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#13 apfever

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Posted 01 January 2014 - 11:14 PM

This is a little complicated.

The RA shaft has two recesses for a teflon ring, one on top and one on bottom. If you start with the bottom ring in place, it will come off inside the housing. One way to hold it is to get a very lightly fitting rubber ring washer as on the left. When the RA shaft is barely inside the housing, work the ring washer onto it (from inside the housing)and keep working it on till it just holds the teflon as the teflon starts going into the inner area. This will then hold the teflon band till it starts into the bottom bearing area. The inside of the RA housing is larger between the top and bottom bearing seats and there is room for the rubber ring. The rubber ring will then seat onto the lower bearing area as you finish pushing in the shaft, and it will provide a little extra seal protection from the inside.

However, it is possible to get that teflon band in place by working it around the exposed groove recess as shown on the right. This is not pretty, not easy, not fun, but very possible. I've done it.

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#14 apfever

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Posted 01 January 2014 - 11:17 PM

It can be done.

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#15 ScottAstroNut

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Posted 01 January 2014 - 11:20 PM

Looking good so far! Those old Edmund 6" f/8's are great scopes once fixed up a bit. I restored one not too long ago and it has become one of my most used scopes. The pedestal on my scope was pretty rusted, so I decided to paint the mount and pedestal. I used very light coats of grey paint so that the original wrinkle finish would show through. I usually prefer to keep the original paint, but the new coat of paint looks better and will protect the metal from further rusting.

My scope has pretty good optics. The original 24mm finder is pretty useless for finding anything but the Moon and planets and to my way of thinking is the weak link for this scope. Turns out that a Synta Vixen-style dovetail shoe fits the hole spacing of the original finder brackets perfectly, allowing me to add a larger finder without modifying the scope in any permanent way. This has made the scope much easier to use, especially for finding fainter objects.

I will have to consider the fixes you have made to your mount in terms of improving the ability of polar aligning the mount. I've only ever used my scope for visual astronomy, so a rough alignment is usually good enough. The ability to fine-tune the alignment easily and without tools might be a nice addition, however.

Thanks for sharing your restoration project. I look forward to seeing the final product and hearing your evaluation of the scope once finished. Cheers!

#16 apfever

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Posted 01 January 2014 - 11:23 PM

Looking great. Can't wait to hear the story on the sticker.


Hi George,

The story is short and given in that entry after the word "Documentation:". Not much to it, but enough to let it be for me.

More tomorrow. Mounts and OTAs mounted. Time for the last SP-C80 entries now.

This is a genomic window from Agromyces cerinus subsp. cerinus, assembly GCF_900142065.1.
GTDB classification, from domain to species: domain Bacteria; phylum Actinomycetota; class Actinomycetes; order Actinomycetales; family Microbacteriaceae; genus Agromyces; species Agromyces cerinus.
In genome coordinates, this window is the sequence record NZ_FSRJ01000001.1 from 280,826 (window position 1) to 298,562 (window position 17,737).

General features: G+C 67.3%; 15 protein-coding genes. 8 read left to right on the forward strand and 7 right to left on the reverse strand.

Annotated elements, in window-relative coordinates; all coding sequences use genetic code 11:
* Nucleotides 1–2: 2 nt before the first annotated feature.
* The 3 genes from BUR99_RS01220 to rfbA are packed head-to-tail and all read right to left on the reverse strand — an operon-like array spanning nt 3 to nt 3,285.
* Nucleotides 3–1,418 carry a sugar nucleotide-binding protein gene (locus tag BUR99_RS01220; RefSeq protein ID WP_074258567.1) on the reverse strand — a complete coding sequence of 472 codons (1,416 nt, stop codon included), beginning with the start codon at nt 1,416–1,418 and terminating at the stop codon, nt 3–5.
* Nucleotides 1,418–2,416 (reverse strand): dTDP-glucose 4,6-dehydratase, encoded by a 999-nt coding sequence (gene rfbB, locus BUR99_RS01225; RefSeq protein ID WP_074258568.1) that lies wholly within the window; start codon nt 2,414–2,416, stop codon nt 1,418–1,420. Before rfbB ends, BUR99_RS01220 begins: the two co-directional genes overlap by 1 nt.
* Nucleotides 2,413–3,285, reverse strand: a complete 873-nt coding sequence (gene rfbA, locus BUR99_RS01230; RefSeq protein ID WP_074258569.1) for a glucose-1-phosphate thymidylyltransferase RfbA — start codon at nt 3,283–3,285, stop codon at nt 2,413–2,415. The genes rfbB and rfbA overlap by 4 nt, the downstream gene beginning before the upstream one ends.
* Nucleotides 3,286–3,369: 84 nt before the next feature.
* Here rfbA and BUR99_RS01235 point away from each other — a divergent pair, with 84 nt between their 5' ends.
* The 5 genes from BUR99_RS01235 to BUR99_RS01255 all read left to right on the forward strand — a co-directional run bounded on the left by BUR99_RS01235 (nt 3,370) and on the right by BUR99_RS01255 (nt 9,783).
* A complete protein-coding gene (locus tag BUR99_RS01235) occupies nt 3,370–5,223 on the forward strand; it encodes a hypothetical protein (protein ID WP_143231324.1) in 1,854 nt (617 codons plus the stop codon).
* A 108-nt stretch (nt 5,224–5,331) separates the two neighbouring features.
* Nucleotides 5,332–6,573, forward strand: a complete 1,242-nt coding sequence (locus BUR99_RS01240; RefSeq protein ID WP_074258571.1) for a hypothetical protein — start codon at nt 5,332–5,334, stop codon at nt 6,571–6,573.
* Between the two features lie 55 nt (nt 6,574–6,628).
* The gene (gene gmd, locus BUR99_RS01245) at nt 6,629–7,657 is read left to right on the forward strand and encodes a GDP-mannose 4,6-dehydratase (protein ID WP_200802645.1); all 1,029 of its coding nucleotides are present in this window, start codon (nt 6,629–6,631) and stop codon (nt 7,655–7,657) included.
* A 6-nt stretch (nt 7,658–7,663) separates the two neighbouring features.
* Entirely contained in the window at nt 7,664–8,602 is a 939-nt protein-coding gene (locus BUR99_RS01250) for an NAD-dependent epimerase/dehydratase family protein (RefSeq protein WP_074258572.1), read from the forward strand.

#17 TOM KIEHL

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Posted 01 January 2014 - 11:46 PM

Niel, Just a suggestion , the way I did mine was to curl the Teflon stip inside it self, roll the strip into a smaller coil and hold it there for a few seconds, the smaller the better. then release, it should be a tighter fit around the recess, then coat the recess good with lube to help hold the strip in place,open the strips up just enough to slide over the end of the shaft , they should snap into both recesses. then slowly insert the shaft with both teflon strips in place , without the O ring

#18 Datapanic

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Posted 01 January 2014 - 11:51 PM

Lots of good pro tips here! Thanks Neil!

#19 planet earth

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Posted 02 January 2014 - 01:08 AM

Nice job. :)
What brand of gray paint did you use?
Sam

#20 ScottAstroNut

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Posted 02 January 2014 - 06:54 AM

I'll chime in here and second Tom's suggestion for how to insert the shaft into the housing without losing the Teflon strip inside the housing. I've done it Tom's way a number of times and it works like a charm as long as you are careful when inserting the shaft into the housing.

Lot's of good ideas here. Neil, are you going to replace the plastic straps that hold the tube to the mount, or are yours in good enough shape to be reused? I've had to make replacements on a couple of mounts where the straps were missing or broken.

#21 apfever

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Posted 02 January 2014 - 01:49 PM

I've tried tight rolling the strip with no luck. I probably didn't roll it tight enough and admit to being leary of kinking it. I could also use a tackier drag grease under the strip and stick to the SuperLube outside. I'll try it again with some dry runs.

I hate the Edmund staps. For starters, the staps on one of these and on my 8" are just ugly. The factory set looks like a garage job with parts from the hardware store. The massive 8" is even more amature looking. I also don't like the way they hold the tube, or should I say Don't hold the tube. No protection from the saddle contact, not easy to rotate the tube, not easy to field adjust the balance, only hold well in a verticle position if the OTA is being pressed hard into the metal to metal saddle contact, ugly, and a few other derogatory descriptions.